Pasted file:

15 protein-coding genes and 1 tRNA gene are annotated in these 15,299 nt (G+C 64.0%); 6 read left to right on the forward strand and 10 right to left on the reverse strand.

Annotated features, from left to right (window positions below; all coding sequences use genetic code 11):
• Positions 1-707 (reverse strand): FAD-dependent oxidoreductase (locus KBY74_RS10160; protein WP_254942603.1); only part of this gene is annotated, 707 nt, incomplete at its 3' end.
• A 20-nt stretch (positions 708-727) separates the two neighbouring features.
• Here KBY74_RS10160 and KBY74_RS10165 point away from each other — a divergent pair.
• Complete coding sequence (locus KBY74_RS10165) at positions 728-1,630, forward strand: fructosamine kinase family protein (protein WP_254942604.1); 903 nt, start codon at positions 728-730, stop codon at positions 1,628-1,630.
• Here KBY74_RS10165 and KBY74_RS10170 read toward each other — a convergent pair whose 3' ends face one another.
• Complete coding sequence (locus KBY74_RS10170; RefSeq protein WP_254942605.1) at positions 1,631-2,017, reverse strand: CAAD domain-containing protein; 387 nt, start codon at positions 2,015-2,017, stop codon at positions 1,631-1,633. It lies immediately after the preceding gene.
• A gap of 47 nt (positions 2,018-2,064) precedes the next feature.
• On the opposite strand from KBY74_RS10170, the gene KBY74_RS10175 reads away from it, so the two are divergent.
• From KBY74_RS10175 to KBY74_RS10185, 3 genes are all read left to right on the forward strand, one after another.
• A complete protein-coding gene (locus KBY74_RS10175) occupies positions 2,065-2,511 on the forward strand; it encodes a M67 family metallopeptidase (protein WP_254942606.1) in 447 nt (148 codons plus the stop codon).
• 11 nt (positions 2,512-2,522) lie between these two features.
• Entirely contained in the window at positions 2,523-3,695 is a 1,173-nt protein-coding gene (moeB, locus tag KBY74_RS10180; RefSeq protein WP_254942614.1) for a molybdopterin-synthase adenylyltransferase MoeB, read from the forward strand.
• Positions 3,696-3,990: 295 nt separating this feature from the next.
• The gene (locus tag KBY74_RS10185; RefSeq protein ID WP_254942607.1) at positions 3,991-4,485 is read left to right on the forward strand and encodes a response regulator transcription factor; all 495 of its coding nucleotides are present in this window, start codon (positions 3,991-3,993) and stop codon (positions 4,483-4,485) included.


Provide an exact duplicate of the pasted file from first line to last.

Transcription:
15 protein-coding genes and 1 tRNA gene are annotated in these 15,299 nt (G+C 64.0%); 6 read left to right on the forward strand and 10 right to left on the reverse strand.

Annotated features, from left to right (window positions below; all coding sequences use genetic code 11):
• Positions 1-707 (reverse strand): FAD-dependent oxidoreductase (locus KBY74_RS10160; protein WP_254942603.1); only part of this gene is annotated, 707 nt, incomplete at its 3' end.
• A 20-nt stretch (positions 708-727) separates the two neighbouring features.
• Here KBY74_RS10160 and KBY74_RS10165 point away from each other — a divergent pair.
• Complete coding sequence (locus KBY74_RS10165) at positions 728-1,630, forward strand: fructosamine kinase family protein (protein WP_254942604.1); 903 nt, start codon at positions 728-730, stop codon at positions 1,628-1,630.
• Here KBY74_RS10165 and KBY74_RS10170 read toward each other — a convergent pair whose 3' ends face one another.
• Complete coding sequence (locus KBY74_RS10170; RefSeq protein WP_254942605.1) at positions 1,631-2,017, reverse strand: CAAD domain-containing protein; 387 nt, start codon at positions 2,015-2,017, stop codon at positions 1,631-1,633. It lies immediately after the preceding gene.
• A gap of 47 nt (positions 2,018-2,064) precedes the next feature.
• On the opposite strand from KBY74_RS10170, the gene KBY74_RS10175 reads away from it, so the two are divergent.
• From KBY74_RS10175 to KBY74_RS10185, 3 genes are all read left to right on the forward strand, one after another.
• A complete protein-coding gene (locus KBY74_RS10175) occupies positions 2,065-2,511 on the forward strand; it encodes a M67 family metallopeptidase (protein WP_254942606.1) in 447 nt (148 codons plus the stop codon).
• 11 nt (positions 2,512-2,522) lie between these two features.
• Entirely contained in the window at positions 2,523-3,695 is a 1,173-nt protein-coding gene (moeB, locus tag KBY74_RS10180; RefSeq protein WP_254942614.1) for a molybdopterin-synthase adenylyltransferase MoeB, read from the forward strand.
• Positions 3,696-3,990: 295 nt separating this feature from the next.
• The gene (locus tag KBY74_RS10185; RefSeq protein ID WP_254942607.1) at positions 3,991-4,485 is read left to right on the forward strand and encodes a response regulator transcription factor; all 495 of its coding nucleotides are present in this window, start codon (positions 3,991-3,993) and stop codon (positions 4,483-4,485) included.